Giving Baby Water or Juice
Just as adults are advised to drink at least 1.5 litres of water every day, it is vitally important to ensure that your baby is kept well hydrated, especially in warmer weather or if he or she is poorly. Drinking plenty of fluid is essential to keeping babies and young children healthy and to make sure their little bodies work as they should. Dehydration can be very serious for babies, but unfortunately, the common signs of dehydration - fewer than six wet nappies in 24 hours; dark yellow urine; dry mouth, sunken fontanelle etc - are signs that a baby is already dehydrated and needs medical help.
Keeping Your Baby Hydrated
Babies under six months, who are breastfed and not weaned, are not likely to need any additional fluids, especially if mum is feeding on demand. Breast milk contains fore milk (a thin fluid which is a great thirst-quencher) and hind milk (which comes later on in the feed and quells baby's hunger). If the weather is hot, or if your baby is poorly, offer him or her breast milk more often - or whenever they ask for it - whether it's for comfort or to quench their thirst. And, of course, if you are breastfeeding your baby, make sure that you stay thoroughly hydrated yourself by drinking lots of water throughout the day and especially during feeds.
Formula or bottle-fed babies may need a drink of water occasionally. If he or she seems more thirsty than usual, offer a drink of water from a cup or bottle. For babies under six months old, tap water is fine BUT it should be boiled first and cooled to a suitable temperature before being offered to your baby.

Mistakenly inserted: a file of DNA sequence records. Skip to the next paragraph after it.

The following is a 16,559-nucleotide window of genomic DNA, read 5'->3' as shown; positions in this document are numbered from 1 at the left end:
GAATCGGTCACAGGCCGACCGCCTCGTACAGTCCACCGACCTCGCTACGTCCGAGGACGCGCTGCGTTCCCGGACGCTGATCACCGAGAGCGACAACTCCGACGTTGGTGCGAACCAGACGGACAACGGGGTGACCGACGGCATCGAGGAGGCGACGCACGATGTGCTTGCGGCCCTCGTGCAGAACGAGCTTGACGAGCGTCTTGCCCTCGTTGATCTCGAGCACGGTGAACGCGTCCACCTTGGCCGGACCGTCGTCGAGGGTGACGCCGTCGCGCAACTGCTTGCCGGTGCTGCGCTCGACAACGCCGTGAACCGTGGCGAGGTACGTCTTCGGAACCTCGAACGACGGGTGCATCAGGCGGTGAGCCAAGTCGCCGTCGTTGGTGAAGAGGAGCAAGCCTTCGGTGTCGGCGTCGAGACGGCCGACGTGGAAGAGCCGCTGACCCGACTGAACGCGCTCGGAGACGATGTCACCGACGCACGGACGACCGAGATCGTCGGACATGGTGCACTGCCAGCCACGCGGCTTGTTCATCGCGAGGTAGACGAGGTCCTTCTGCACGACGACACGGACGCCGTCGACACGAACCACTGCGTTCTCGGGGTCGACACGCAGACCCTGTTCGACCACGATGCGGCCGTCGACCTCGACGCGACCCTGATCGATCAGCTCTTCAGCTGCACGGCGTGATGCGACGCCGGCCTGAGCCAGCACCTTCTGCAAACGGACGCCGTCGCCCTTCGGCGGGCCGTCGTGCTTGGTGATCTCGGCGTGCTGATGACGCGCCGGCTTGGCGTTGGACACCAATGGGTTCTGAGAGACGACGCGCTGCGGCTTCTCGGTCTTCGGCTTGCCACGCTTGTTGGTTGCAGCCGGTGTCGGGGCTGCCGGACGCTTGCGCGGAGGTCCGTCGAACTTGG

For babies over six months, whether they are breast fed, bottle fed or weaned, you can offer water straight from the tap, no need to boil first. Bottled water however, can be high in sodium and other minerals which are dangerous for youngsters. Try to steer clear of these, unless you are traveling abroad.
If your little one has been constipated, extra liquid can help her to 'go'. Again, try cooled, boiled water initially and speak to your Health Visitor or G.P. if this doesn't solve the problem they might advise you to add a dash of fruit juice to the boiled water. Likewise, if your baby has been poorly a drink of water will help to keep her hydrated along with her usual milk.
Be sure to only give your baby small sips of water at a time, to avoid the risk of filling up her tummy and replacing a milk feed.
Can I Use Fruit Juices and Squashes?
For babies over six months of age, diluted fruit juices can be offered as an alternative to water. However, this is not recommended by health professionals as these juices - even those aimed specifically at babies and toddlers - can be high in sugars which can cause tooth decay.
If you do decide to give your baby fruit juice, make sure it is well diluted (10 parts water to 1 part juice) and try to offer it only at mealtimes. Never give your baby juice drinks in a bottle as this means the sugars in the juice have prolonged contact with teeth and can contribute to tooth decay. Always use a beaker or spouted cup for juice, and for milk over the age of one wherever possible. Fresh fruit should always be offered over fruit juice as it contains the same nutrients as juice but is packed with fibre too. Squash and fizzy drinks shouldn't be given to babies and young children at all as they contain added sugar and/or artificial sweeteners and other additives and can be very acidic, bad for teeth and can help contribute to weight gain.
For optimum health, the ideal drink for babies and toddlers is milk (whether breast or bottle) and water in warmer weather or if your bottle-fed baby seems hungrier or thirstier than usual. Older babies will definitely need extra fluid in warmer weather and once they have started eating solid foods. Try not to offer juice to young babies unless advised to by a health professional, for example to try to combat constipation. If you have any reason to believe that your baby is dehydrated, make an urgent appointment to see your G.P. or other health professional.